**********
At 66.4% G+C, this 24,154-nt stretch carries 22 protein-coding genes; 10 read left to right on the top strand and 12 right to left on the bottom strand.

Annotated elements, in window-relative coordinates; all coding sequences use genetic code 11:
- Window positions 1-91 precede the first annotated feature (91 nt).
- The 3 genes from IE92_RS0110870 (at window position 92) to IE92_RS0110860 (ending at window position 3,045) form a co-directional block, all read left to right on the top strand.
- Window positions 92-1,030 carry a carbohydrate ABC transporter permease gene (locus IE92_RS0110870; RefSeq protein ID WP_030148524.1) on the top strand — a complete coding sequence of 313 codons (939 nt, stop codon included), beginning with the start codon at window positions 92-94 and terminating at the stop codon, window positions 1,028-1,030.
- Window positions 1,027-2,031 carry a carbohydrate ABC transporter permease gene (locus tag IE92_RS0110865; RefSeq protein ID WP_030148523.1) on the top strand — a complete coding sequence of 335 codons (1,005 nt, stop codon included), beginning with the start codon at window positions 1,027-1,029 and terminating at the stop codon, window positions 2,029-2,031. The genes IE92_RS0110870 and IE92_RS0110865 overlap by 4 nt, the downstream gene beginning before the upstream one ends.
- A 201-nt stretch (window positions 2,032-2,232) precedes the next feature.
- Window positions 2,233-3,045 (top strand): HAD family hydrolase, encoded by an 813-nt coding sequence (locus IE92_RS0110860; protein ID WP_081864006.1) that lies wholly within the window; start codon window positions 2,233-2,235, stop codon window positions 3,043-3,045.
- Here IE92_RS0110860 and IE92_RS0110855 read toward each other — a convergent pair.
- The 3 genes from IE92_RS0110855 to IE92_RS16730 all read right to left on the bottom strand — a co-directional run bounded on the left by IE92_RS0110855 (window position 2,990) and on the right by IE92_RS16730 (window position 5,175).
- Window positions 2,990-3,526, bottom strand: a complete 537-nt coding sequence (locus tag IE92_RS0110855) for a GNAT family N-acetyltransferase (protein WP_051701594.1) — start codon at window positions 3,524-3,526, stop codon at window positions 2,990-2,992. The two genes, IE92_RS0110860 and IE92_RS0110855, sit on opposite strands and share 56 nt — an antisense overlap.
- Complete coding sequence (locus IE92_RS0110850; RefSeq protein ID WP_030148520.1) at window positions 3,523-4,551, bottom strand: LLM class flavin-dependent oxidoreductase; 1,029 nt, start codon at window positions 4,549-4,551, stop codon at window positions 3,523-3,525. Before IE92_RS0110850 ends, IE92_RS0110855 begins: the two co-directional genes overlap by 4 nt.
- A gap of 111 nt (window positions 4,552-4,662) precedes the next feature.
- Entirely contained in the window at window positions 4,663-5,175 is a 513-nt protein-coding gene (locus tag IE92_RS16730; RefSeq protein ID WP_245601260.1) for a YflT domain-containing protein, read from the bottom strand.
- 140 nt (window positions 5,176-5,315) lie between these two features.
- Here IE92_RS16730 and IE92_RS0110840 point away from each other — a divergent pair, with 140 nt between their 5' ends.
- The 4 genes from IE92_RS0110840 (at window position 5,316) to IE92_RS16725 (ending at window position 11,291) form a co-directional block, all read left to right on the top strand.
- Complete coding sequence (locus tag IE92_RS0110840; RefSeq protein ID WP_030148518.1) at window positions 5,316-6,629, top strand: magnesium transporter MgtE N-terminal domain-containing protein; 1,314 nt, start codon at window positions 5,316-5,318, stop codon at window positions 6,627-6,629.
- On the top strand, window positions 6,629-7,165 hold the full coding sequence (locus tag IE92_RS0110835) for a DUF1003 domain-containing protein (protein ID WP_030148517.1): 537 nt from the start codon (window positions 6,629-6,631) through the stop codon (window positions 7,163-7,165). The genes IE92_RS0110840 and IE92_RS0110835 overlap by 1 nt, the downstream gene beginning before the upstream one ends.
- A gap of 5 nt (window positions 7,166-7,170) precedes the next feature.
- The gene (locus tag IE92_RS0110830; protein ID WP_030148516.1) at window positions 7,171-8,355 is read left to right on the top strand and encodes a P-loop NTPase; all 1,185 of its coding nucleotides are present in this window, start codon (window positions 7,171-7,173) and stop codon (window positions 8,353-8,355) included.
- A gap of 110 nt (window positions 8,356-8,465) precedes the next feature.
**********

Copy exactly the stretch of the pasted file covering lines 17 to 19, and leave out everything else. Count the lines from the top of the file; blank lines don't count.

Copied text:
- The 4 genes from IE92_RS0110840 (at window position 5,316) to IE92_RS16725 (ending at window position 11,291) form a co-directional block, all read left to right on the top strand.
- Complete coding sequence (locus tag IE92_RS0110840; RefSeq protein ID WP_030148518.1) at window positions 5,316-6,629, top strand: magnesium transporter MgtE N-terminal domain-containing protein; 1,314 nt, start codon at window positions 5,316-5,318, stop codon at window positions 6,627-6,629.
- On the top strand, window positions 6,629-7,165 hold the full coding sequence (locus tag IE92_RS0110835) for a DUF1003 domain-containing protein (protein ID WP_030148517.1): 537 nt from the start codon (window positions 6,629-6,631) through the stop codon (window positions 7,163-7,165). The genes IE92_RS0110840 and IE92_RS0110835 overlap by 1 nt, the downstream gene beginning before the upstream one ends.